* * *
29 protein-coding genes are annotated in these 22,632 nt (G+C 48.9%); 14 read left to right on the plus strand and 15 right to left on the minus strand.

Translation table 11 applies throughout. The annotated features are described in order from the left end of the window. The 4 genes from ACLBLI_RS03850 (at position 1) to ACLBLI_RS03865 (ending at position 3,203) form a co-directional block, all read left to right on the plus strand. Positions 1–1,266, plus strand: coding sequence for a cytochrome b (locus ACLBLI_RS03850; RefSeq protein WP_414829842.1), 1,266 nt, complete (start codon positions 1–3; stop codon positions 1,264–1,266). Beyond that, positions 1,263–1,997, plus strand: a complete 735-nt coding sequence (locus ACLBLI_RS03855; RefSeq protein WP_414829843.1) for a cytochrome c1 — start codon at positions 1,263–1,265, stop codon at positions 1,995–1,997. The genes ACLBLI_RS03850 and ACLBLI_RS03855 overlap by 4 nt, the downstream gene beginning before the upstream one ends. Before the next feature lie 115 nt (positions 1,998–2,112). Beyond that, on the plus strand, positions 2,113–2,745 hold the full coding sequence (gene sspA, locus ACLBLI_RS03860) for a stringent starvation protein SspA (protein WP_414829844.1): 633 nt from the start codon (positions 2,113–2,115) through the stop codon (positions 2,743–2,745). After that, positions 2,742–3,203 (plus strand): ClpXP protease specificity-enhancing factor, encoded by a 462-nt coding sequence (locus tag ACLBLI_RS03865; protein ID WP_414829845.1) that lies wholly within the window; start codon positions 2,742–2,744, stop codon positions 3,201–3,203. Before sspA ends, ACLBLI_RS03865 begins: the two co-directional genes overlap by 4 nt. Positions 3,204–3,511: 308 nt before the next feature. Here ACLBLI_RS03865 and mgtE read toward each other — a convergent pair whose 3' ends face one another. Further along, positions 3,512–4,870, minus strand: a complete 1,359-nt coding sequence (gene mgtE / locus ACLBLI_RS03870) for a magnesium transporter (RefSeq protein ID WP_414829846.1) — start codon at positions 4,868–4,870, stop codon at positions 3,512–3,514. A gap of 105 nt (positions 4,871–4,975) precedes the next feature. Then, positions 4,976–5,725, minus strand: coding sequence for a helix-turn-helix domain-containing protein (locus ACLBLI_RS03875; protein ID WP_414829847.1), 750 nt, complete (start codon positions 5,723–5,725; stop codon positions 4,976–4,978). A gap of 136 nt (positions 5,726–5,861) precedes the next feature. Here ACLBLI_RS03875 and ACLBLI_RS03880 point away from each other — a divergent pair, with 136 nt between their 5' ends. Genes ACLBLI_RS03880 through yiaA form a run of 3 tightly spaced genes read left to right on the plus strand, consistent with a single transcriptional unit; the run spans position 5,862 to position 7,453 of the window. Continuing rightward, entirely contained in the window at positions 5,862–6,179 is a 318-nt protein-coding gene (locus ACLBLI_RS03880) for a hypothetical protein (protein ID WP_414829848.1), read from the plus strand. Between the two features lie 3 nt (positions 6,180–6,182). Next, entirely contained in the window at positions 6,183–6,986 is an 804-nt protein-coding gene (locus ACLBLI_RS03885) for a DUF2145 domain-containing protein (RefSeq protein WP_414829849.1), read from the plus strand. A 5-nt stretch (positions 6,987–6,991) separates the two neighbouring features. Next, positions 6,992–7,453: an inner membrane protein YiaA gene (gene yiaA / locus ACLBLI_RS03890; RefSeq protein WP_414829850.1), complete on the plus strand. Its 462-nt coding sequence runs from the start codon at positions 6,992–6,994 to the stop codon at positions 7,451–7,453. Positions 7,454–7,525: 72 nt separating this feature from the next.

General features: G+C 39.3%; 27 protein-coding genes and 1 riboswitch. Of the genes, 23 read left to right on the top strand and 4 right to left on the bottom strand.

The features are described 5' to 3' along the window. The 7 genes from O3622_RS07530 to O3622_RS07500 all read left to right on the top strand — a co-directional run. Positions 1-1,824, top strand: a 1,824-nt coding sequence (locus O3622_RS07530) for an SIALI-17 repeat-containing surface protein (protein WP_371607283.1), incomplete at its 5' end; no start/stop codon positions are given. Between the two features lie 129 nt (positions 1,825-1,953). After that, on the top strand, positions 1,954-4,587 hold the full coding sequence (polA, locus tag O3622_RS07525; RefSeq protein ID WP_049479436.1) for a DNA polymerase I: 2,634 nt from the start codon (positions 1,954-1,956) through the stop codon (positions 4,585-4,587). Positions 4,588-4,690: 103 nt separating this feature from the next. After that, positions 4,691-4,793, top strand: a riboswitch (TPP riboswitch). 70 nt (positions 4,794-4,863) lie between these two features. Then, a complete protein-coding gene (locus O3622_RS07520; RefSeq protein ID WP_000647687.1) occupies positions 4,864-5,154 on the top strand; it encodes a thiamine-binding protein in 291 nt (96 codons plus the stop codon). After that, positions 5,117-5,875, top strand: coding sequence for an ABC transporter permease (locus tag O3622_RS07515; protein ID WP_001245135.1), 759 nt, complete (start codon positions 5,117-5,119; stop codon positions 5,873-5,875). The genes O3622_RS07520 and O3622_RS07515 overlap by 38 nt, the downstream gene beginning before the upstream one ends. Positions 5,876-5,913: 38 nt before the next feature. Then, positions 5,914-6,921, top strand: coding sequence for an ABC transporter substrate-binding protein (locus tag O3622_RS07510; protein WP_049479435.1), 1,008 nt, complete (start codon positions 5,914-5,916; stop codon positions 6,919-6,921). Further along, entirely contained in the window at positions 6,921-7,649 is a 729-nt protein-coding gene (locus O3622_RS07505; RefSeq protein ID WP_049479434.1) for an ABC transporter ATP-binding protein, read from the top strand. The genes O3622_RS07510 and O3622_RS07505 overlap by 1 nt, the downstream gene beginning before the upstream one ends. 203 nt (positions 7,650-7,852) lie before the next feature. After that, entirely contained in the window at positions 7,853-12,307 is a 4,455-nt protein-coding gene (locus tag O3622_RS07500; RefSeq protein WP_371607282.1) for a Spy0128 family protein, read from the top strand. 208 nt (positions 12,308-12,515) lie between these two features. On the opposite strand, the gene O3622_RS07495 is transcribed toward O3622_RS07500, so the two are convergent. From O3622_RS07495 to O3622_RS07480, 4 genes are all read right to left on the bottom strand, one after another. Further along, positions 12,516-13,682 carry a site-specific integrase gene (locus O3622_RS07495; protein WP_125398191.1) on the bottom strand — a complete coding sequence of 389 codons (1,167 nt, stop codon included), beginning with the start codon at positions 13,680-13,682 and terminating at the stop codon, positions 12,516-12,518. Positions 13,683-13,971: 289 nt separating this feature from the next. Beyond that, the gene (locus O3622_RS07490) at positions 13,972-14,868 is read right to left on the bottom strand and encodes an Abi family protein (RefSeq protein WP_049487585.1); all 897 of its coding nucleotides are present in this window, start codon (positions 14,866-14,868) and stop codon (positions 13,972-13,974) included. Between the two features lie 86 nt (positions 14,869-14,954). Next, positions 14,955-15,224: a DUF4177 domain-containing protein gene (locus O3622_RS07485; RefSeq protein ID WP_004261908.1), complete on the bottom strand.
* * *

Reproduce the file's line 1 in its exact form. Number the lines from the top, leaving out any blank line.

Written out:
29 protein-coding genes are annotated in these 22,632 nt (G+C 48.9%); 14 read left to right on the plus strand and 15 right to left on the minus strand.